Peggy Noonan’s praise for the Obama administration’s new Cuba policy has one particularly ugly paragraph that demands its own response. (I posted an initial criticism of her overall column on Friday, and this one paragraph has bothered me for the better part of two days, so I thought I’d add another word or two.) Noonan addresses the concerns of Cuban-Americans, who have rejected the deal in bipartisan fashion, ascribing their reactions to “bitterness” over the experiences of a generation ago:
In America, attention has rightly been paid to the Cuban-Americans of Florida and their reaction. They were cruelly displaced by the communist regime and forced to flee Cuba. They lost everything, came here penniless, and through gifts and guts rose to economic and political power. The oldest, who came in 1960, feel bitterness—and are loyal to that bitterness. Their children, a little less so, and the next generation less still. Because everything changes. You can’t let a foreign policy be governed by bitterness even when that bitterness is legitimate. Advice to the U.S. government: Attempt in time to create some kind of U.S.-Cuban framework whereby those whose property was expropriated can reclaim it.
There is some empathy in that paragraph, but also a good deal of insensitivity. First of all, Cuban-Americans don’t only live in Florida. Many do, but as the Wall Street Journal itself pointed out on Saturday, Cuban-Americans in Congress also represent Texas, New Jersey, and even West Virginia. More significant is Noonan’s failure to recognize that the communist oppression that drove Cubans to flee did not end in 1960. It continues today, brutally.
It is nice of Noonan to recommend that the Obama administration help Cuban refugees recover their stolen property. But opposition to the Castro regime extends far beyond concerns about wealth. Framing Cuban-American opposition to the deal in that way might suggest that it is motivated by pecuniary concerns. And framing opposition to Castro as the parochial concern of one small immigrant community ignores the reasons that millions of other Americans reject the Cuban regime.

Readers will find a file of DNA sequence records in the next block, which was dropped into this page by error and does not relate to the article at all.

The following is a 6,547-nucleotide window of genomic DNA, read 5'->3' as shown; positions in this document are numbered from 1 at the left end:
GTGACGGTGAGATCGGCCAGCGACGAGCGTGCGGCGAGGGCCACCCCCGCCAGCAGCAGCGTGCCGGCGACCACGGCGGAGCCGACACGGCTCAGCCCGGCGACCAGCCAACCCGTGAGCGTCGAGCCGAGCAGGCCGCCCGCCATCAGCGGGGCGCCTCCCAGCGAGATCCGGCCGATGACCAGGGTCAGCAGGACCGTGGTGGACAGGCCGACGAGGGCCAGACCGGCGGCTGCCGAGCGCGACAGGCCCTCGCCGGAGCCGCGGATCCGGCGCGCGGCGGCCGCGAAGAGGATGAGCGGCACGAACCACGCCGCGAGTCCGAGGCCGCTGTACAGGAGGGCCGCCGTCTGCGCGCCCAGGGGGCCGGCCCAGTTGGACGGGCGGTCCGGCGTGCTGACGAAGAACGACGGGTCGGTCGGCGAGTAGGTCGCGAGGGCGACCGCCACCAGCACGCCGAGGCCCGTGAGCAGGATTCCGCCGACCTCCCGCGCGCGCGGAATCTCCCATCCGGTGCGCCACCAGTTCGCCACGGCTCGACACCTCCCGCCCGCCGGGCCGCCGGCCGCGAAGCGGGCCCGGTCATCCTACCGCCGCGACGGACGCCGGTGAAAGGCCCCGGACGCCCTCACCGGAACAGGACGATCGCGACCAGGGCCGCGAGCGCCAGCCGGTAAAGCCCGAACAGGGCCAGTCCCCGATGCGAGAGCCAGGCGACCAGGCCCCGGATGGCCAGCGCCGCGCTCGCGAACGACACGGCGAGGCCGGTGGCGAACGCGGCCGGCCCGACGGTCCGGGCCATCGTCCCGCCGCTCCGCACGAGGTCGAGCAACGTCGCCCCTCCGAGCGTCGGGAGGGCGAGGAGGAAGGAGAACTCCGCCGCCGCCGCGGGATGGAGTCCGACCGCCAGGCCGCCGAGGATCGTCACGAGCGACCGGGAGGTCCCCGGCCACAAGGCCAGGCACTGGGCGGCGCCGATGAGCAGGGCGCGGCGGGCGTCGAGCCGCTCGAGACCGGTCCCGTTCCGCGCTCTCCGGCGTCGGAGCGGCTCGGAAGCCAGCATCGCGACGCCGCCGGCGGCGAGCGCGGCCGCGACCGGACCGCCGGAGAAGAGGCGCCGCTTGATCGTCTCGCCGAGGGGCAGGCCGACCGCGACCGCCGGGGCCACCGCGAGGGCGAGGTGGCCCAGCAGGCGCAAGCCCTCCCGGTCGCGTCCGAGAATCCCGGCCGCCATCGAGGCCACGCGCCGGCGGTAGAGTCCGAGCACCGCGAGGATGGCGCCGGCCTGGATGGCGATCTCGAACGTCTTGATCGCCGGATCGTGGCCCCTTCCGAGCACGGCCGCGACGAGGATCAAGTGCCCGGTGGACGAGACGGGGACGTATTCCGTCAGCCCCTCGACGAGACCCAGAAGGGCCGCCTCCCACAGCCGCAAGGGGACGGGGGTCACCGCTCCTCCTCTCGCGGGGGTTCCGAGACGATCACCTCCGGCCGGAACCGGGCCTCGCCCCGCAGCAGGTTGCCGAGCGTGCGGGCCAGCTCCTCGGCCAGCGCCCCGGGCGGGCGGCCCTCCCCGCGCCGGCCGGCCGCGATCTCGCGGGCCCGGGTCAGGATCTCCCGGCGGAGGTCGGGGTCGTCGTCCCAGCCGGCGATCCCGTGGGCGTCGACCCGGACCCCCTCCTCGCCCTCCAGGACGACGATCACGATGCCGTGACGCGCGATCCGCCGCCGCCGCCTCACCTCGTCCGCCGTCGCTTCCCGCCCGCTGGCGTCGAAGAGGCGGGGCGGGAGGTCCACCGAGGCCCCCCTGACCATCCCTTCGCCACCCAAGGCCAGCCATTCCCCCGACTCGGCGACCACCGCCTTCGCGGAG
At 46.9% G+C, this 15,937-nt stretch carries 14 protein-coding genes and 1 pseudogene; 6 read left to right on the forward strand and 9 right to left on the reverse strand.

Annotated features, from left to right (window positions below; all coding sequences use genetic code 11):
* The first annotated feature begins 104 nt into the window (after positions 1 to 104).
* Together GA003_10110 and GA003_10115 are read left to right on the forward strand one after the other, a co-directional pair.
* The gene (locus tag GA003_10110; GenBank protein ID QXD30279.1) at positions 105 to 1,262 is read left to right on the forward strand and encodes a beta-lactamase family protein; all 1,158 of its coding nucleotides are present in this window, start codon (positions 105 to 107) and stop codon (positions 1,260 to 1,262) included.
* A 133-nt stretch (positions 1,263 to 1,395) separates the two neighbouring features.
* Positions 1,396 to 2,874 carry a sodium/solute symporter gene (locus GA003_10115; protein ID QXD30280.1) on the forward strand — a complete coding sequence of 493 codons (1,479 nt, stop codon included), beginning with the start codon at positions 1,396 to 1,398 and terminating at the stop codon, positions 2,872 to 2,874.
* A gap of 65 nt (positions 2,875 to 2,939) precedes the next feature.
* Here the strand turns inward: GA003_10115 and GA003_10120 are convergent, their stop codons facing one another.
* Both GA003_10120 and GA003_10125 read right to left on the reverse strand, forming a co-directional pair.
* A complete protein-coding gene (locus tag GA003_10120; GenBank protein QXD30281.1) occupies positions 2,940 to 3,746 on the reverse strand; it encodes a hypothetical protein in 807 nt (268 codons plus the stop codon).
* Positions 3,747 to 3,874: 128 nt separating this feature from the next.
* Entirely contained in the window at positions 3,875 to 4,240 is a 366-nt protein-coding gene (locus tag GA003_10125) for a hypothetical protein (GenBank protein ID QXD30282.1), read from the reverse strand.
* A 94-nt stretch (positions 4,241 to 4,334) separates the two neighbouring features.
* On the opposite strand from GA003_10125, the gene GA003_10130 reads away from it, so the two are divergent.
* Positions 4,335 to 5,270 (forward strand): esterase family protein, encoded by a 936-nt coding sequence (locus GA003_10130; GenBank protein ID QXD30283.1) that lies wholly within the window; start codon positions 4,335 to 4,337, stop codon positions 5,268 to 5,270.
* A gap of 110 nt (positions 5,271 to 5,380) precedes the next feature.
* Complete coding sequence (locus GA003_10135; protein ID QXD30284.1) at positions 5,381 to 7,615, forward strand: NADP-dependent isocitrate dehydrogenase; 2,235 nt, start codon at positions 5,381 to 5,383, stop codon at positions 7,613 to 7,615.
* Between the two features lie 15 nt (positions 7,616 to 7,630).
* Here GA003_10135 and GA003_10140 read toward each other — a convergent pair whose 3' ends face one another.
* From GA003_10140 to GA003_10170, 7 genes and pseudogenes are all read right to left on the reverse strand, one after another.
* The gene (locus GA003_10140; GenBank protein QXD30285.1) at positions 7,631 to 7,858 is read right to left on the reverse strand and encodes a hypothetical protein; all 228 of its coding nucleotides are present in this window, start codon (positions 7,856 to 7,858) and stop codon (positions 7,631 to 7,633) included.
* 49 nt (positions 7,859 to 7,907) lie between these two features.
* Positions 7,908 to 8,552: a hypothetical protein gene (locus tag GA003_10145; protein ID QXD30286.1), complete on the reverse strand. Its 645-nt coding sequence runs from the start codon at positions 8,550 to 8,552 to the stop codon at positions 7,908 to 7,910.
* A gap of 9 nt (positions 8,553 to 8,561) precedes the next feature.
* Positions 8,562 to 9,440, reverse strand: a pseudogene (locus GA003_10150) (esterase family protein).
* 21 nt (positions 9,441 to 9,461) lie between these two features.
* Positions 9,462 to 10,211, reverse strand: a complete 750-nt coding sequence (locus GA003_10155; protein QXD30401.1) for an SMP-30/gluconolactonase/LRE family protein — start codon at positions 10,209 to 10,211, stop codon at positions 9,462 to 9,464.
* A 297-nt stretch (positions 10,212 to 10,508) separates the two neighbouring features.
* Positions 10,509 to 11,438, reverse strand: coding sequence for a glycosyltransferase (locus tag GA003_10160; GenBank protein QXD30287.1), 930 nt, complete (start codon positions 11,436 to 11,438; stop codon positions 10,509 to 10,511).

Then there is that word: “bitterness.” It recalls then-Senator Barack Obama’s infamous “bitter clingers” remark, when he told a group of wealthy donors in liberal San Francisco that rural white voters in Pennsylvania are motivated by “bitterness”:
“You go into some of these small towns in Pennsylvania, and like a lot of small towns in the Midwest, the jobs have been gone now for 25 years and nothing’s replaced them,” Obama said. “And they fell through the Clinton Administration, and the Bush Administration, and each successive administration has said that somehow these communities are gonna regenerate and they have not. And it’s not surprising then they get bitter, they cling to guns or religion or antipathy to people who aren’t like them or anti-immigrant sentiment or anti-trade sentiment as a way to explain their frustrations.”
Noonan is essentially saying something similar: that the feelings of Cuban-Americans, while understandable, ought to be discounted because they are motivated by personal feelings, peculiar experiences, material interests, and resentment. (Obama, by the way, made the same point in his remarks on the Cuba deal, acknowledging the “passion,” i.e. not the arguments, of those who may oppose the deal. That is more polite than terms like “bitter,” but it remains condescending.)
There is an elitism here, and a corrosive one. We impoverish debate when we refuse to engage people’s reasoned arguments and reduce them to identity or interest-group politics. Cuban-Americans are not the first victims of this growing coarseness in our politics, and will not be the last.
Senior Editor-at-Large Joel B. Pollak edits Breitbart California and is the author of the new ebook, Wacko Birds: The Fall (and Rise) of the Tea Party, available for Amazon Kindle.
Follow Joel on Twitter: @joelpollak